Knoxville Woman Sentenced To 57 Months In Prison For Defrauding COVID-19 Economic Relief Programs
KNOXVILLE, Tenn. – On February 24, 2022, Porsha Tims Bush, 42, formerly of Knoxville, Tennessee, was sentenced to 57 months in prison by the Honorable Katherine A. Crytzer, in the United States District Court for the Eastern District of Tennessee at Knoxville.
Bush pleaded guilty to engaging in more than $540,000 in fraud related to the Coronavirus Aid, Relief, and Economic Security (“CARES”) Act, in violation of Title 18 U.S.C. § 1343. Judge Crytzer ordered her to pay restitution in the amount of $471,621, a fine of $25,000, and to complete a term of supervised release of three years following her release from prison.
The CARES Act is a federal law enacted in March 2020 to provide emergency financial assistance to the millions of Americans who are suffering from the economic effects caused by the COVID-19 pandemic. Two primary sources of relief provided by the CARES Act were the Paycheck Protection Program (“PPP”) and the Economic Injury Disaster Loan (“EIDL”) program. PPP loans consisted of more than $640 billion in forgivable loans to small businesses for payroll, mortgage interest, rent, and utilities. The EIDL program provided low-interest loans to business owners to pay for items like accounts payable and other bills that could not be paid as a result of COVID-19.
As set forth in the written plea agreement filed with the court, from March 30, 2020, to around the end of June 2020, Bush fraudulently applied for 10 loans totaling $547,286 through the PPP and EDIL programs. Bush submitted fraudulent applications under the names of six businesses that did not qualify for the COVID-19 relief funds that Bush sought. Bush submitted nine fraudulent applications to financial institutions seeking PPP funds and one fraudulent application to the Small Business Administration seeking EIDL funds. As part of her fraud scheme, Bush submitted false supporting records, including Internal Revenue Service documents, and made false statements about the number of individuals the companies employed, the revenue generated, and the wages paid. Bush also made false statements about the business entities and the intended use of the loan proceeds.
Bush then used the fraudulently obtained loan proceeds for unauthorized purposes, including to purchase clothes and electronics; to pay off personal debt; to pay for personal travel; and to fund her daily lifestyle.
For example, according to the plea agreement, on March 30, 2020, Bush submitted an online application to the Small Business Administration in the name of Enlightenment Family Care, Inc., seeking $150,000 in EIDL funds. On the application and in the supporting documents Bush submitted to the SBA—which were all false—Bush claimed that Enlightenment Family Care employed four individuals, generated $335,651 in gross revenue, incurred $34,500 in cost of goods sold, and paid wages of $45,651 in the twelve months preceding the COVID-19 pandemic. Bush fabricated a Profit and Loss Statement to substantiate her false claims.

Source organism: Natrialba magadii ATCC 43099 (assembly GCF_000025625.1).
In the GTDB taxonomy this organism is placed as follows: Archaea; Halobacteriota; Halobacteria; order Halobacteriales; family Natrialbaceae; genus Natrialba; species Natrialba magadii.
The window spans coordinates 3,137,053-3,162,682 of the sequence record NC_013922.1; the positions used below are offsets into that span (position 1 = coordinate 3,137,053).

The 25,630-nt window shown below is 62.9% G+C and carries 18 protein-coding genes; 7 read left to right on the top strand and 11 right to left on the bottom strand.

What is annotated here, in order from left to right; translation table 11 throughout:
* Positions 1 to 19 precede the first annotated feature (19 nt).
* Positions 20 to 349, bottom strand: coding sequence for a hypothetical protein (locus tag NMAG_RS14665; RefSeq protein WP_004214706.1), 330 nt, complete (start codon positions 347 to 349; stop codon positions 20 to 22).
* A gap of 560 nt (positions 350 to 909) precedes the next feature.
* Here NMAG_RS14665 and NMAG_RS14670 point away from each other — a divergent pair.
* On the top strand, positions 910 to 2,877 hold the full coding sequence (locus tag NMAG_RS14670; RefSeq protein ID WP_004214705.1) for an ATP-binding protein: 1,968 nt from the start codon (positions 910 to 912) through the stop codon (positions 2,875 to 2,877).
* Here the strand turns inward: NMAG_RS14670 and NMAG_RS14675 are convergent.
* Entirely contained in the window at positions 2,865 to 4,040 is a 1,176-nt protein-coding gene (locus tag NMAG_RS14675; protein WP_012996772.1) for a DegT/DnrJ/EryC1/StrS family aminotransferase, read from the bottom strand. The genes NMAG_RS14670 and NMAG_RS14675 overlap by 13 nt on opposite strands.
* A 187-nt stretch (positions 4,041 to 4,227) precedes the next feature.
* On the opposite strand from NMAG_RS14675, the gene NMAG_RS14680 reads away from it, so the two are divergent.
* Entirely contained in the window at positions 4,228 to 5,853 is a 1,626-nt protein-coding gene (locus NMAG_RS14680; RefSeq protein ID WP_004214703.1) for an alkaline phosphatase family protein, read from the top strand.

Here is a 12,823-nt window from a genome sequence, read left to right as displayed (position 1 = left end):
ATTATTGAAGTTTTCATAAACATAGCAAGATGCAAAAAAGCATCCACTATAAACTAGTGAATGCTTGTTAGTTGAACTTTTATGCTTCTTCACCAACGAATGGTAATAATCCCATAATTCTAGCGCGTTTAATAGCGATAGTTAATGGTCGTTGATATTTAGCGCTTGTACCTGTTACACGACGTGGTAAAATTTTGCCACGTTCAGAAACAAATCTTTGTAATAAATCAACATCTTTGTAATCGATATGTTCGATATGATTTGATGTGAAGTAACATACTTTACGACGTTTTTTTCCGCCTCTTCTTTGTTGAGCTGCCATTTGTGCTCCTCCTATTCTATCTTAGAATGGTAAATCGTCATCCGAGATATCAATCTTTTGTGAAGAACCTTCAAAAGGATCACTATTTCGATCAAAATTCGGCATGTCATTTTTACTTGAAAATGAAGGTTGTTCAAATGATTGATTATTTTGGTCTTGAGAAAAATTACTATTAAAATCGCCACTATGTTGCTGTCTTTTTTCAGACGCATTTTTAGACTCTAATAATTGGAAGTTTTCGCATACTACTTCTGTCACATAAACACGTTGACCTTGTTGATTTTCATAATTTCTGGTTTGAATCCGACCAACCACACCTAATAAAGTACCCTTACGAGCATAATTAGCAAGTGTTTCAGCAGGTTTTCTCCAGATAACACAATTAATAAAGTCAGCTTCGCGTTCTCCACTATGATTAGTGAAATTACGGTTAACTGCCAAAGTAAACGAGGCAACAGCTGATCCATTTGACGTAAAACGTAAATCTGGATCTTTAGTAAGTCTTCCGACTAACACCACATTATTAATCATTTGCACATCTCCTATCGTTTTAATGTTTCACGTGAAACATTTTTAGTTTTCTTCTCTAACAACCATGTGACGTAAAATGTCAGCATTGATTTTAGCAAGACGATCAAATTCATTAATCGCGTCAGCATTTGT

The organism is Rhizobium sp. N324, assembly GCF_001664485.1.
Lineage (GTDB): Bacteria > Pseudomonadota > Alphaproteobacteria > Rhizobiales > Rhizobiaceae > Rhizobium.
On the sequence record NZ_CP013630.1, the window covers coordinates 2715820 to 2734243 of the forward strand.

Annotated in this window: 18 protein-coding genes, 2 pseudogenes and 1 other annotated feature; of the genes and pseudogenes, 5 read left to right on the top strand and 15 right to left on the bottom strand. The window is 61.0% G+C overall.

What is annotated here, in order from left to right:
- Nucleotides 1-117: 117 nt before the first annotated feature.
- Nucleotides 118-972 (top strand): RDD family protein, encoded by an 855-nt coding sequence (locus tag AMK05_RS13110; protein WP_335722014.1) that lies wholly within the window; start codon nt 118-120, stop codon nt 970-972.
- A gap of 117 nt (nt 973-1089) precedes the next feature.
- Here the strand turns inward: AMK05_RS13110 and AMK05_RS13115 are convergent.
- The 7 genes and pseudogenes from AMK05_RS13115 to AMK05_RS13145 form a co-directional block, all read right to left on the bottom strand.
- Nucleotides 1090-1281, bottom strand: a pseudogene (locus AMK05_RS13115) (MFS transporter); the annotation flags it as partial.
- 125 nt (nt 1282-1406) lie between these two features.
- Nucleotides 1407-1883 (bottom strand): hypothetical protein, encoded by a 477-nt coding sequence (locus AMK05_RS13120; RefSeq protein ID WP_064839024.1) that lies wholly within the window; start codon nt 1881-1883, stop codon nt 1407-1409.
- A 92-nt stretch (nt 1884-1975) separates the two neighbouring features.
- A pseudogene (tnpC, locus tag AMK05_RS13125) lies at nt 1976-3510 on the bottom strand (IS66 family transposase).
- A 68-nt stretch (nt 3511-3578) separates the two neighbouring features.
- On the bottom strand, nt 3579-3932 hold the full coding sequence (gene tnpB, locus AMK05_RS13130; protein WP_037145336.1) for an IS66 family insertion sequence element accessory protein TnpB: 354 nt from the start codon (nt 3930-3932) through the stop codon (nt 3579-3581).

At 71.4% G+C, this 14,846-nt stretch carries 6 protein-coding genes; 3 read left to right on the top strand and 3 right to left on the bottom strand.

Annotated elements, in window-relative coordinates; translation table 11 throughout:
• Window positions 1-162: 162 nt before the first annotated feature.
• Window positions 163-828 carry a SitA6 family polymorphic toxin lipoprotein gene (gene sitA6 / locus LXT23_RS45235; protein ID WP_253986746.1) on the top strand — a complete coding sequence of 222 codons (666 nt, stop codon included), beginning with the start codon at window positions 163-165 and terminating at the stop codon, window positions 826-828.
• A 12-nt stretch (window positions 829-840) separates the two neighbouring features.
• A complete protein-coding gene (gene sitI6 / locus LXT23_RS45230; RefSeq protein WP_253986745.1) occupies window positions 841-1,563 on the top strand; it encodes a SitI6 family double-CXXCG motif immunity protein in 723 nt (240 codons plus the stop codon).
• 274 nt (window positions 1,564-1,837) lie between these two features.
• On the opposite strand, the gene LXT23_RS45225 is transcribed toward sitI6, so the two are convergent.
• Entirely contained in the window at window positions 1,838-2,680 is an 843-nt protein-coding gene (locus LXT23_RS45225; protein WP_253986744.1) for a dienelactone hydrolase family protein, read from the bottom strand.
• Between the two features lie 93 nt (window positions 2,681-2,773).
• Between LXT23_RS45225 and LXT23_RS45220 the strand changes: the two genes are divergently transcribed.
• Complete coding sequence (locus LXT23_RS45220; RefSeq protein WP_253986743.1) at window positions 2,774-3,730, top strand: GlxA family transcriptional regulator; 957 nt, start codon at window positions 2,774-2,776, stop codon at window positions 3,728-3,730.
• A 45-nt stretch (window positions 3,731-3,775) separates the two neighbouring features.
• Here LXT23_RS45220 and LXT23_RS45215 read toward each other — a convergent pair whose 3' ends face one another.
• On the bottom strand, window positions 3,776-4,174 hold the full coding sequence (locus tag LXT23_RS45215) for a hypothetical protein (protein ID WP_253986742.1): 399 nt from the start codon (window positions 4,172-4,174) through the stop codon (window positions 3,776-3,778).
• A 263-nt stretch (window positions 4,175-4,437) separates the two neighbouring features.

According to court documents, after entering her guilty plea in August 2021, and while she was subject to presentence release conditions, Bush submitted false Internal Revenue Service forms requesting COVID-19 relief funds for three companies, none of which was entitled to the requested funds. Bush admitted to that conduct before sentencing in this case in a joint stipulation that was filed with the court.
This case is the result of an investigation conducted by the FBI.
Assistant United States Attorney William A. Roach, Jr., who also serves as the Office’s Coronavirus Fraud Coordinator, prosecuted the case.
On May 17, 2021, the Attorney General established the COVID-19 Fraud Enforcement Task Force to marshal the resources of the Department of Justice in partnership with agencies across government to enhance efforts to combat and prevent pandemic-related fraud. The Task Force bolsters efforts to investigate and prosecute the most culpable domestic and international criminal actors and assists agencies tasked with administering relief programs to prevent fraud by, among other methods, augmenting and incorporating existing coordination mechanisms, identifying resources and techniques to uncover fraudulent actors and their schemes, and sharing and harnessing information and insights gained from prior enforcement efforts. For more information on the Department’s response to the pandemic, please visit https://www.justice.gov/coronavirus.
Anyone with information about allegations of attempted fraud involving COVID-19 can report it by calling the Department of Justice’s National Center for Disaster Fraud (NCDF) Hotline at 866-720-5721 or via the NCDF Web Complaint Form at: https://www.justice.gov/disaster-fraud/ncdf-disaster-complaint-form.